Ph outlines energy sustainability path at COP26

wimpy at COP26

The Department of Energy (DOE) laid out its plan towards achieving a sustainable energy future during the Energy Transition Partnership event at the 26th United Nations Climate Change Conference of the Parties (COP26) in Glasgow, Scotland.

Energy Usec. Felix William Fuentebella, a member of the Philippines’ 19-man delegation to the COP26, highlighted the Philippine Energy Plan (PEP) 2020-2040, which summarizes the government’s long-term strategic plans and policy initiatives to attain energy security, equity, and environmental sustainability goals.

“We crafted a formula to guide us in the energy transition process. This formula brings together renewable energy (RE) mechanisms, energy efficiency and conservation, other energy technologies, information and communications technologies, and resiliency,” he said.

The DOE is pushing the realization of the Clean Energy Scenario (CES) under the PEP, in which the Philippines’ power generation and energy mixes would shift from being dominated by oil and coal to one featuring clean energy resources and technologies. The CES envisions a 50% RE share in the country’s energy mix by 2040.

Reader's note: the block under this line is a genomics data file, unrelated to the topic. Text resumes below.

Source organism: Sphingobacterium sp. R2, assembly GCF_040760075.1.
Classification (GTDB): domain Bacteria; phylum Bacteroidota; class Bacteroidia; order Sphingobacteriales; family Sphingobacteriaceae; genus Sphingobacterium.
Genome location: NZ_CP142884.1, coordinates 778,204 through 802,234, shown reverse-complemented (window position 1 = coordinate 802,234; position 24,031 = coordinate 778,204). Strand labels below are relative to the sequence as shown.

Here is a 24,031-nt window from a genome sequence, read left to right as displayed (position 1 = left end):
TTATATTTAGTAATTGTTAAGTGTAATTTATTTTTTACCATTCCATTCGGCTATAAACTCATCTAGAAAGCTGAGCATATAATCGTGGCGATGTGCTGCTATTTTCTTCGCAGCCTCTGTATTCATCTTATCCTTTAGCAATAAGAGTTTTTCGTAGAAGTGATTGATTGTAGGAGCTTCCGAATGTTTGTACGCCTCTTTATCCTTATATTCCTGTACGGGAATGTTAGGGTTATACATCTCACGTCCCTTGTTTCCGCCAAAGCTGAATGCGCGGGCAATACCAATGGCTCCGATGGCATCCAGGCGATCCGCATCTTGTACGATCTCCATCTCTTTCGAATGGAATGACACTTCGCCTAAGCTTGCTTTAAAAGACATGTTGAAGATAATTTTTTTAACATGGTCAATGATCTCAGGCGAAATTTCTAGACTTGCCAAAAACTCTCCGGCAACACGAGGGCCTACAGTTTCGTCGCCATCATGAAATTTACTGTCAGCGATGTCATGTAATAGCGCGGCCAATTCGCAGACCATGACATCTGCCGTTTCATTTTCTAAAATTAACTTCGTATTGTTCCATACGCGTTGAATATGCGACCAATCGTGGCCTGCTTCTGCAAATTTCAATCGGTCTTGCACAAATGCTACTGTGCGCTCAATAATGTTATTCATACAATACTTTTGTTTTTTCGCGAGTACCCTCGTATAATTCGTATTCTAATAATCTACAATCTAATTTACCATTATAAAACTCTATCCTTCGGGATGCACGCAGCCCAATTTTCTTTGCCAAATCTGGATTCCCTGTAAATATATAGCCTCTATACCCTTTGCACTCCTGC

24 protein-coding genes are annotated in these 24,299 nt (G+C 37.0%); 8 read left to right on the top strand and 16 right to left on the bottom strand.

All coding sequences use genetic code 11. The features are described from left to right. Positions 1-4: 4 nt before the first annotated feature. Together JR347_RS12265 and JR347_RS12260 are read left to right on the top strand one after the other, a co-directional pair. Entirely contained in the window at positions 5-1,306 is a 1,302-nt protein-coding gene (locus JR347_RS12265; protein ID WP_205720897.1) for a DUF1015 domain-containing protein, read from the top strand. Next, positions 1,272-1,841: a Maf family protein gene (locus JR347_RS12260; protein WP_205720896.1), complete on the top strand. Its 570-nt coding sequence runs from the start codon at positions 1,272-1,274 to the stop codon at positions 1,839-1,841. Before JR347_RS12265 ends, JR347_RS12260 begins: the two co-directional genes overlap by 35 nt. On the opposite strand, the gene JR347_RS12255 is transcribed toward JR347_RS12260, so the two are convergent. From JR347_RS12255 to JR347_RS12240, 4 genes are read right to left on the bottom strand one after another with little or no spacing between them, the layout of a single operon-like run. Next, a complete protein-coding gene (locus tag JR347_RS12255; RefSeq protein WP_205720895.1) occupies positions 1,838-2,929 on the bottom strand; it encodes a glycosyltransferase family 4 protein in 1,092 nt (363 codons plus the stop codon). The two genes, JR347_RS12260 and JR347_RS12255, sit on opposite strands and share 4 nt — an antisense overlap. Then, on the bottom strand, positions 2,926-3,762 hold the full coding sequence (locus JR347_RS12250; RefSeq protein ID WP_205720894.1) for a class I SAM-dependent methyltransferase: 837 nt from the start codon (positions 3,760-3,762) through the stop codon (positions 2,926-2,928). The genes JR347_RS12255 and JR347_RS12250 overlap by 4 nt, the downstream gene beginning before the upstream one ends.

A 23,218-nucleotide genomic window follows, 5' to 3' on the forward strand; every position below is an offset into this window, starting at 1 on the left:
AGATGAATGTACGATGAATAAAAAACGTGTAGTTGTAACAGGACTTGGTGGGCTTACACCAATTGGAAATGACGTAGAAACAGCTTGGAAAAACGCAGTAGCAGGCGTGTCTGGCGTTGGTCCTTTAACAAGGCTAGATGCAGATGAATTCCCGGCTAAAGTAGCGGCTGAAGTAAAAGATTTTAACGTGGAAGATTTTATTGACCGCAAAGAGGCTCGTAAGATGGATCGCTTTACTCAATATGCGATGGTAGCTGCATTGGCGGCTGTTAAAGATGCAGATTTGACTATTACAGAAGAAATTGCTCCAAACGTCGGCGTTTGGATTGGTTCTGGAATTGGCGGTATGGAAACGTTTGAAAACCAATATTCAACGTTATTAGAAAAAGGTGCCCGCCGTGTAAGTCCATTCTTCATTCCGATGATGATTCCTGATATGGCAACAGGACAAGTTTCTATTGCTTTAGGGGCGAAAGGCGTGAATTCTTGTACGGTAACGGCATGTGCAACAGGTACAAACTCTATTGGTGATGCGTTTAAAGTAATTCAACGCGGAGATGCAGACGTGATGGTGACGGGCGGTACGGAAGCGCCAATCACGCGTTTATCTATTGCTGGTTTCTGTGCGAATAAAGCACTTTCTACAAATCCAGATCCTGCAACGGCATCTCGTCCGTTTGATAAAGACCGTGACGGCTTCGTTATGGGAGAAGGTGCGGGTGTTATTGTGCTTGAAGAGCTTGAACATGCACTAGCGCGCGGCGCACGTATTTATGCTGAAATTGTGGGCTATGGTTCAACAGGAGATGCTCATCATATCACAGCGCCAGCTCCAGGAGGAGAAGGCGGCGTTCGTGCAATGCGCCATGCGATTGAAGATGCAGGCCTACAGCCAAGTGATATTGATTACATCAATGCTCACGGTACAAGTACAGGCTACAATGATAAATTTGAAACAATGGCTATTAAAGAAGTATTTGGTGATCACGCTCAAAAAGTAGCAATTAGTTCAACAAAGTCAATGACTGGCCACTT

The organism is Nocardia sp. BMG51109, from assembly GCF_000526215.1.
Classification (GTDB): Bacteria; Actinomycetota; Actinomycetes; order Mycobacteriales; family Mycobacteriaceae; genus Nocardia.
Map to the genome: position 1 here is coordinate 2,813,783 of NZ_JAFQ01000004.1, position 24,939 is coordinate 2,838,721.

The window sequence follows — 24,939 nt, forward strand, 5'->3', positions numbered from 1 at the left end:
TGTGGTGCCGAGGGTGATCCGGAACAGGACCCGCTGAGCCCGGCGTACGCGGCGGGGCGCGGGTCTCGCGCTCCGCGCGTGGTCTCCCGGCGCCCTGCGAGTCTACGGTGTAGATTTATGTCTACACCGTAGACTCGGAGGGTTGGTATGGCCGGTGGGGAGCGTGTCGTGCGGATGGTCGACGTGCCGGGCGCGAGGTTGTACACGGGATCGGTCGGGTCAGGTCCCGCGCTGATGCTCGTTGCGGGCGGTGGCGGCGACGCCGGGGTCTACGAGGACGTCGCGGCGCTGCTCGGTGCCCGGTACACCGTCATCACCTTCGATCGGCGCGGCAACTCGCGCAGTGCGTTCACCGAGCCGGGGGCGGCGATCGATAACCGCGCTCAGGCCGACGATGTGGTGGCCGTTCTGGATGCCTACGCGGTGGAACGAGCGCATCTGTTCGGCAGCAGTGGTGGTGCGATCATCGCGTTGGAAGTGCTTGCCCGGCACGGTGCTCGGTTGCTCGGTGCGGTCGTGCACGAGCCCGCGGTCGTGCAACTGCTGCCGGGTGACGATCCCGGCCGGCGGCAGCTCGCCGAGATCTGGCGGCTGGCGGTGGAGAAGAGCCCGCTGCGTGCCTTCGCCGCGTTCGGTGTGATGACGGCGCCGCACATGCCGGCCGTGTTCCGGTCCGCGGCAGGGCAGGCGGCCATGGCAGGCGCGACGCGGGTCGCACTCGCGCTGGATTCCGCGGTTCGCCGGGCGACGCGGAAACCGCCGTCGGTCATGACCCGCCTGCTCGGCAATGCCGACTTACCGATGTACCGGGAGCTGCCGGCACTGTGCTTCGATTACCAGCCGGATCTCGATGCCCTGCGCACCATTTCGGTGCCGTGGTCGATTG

In a related development, Fuentebella affirmed the alignment of the country’s position on Article 8 of the Paris Climate Agreement, with that of the Group of 77 (G77) and China (photo above).

“The Warsaw International Mechanism for Loss and Damage associated with Climate Change Impacts shall be subject to the authority and guidance of the Conference of the Parties serving as the meeting of the Parties to this Agreement and may be enhanced and strengthened, as determined by the Conference of the Parties serving as the meeting of the Parties to this Agreement,” Article 8 reads.

“Dual governance is not only backed by the aforementioned items, but is also in line with the spirit and principles of social and climate justice,” Fuentebella said.

At the COP26 also days earlier, the Philippines — through the Department of Finance — partnered with the Asian Development Bank for the buyout of coal plants and shift to clean power technologies through the Energy Transition Mechanism.

In the same conference, the DOE committed to pushing for RE, but went silent on the phaseout of coal from the country’s energy mix.



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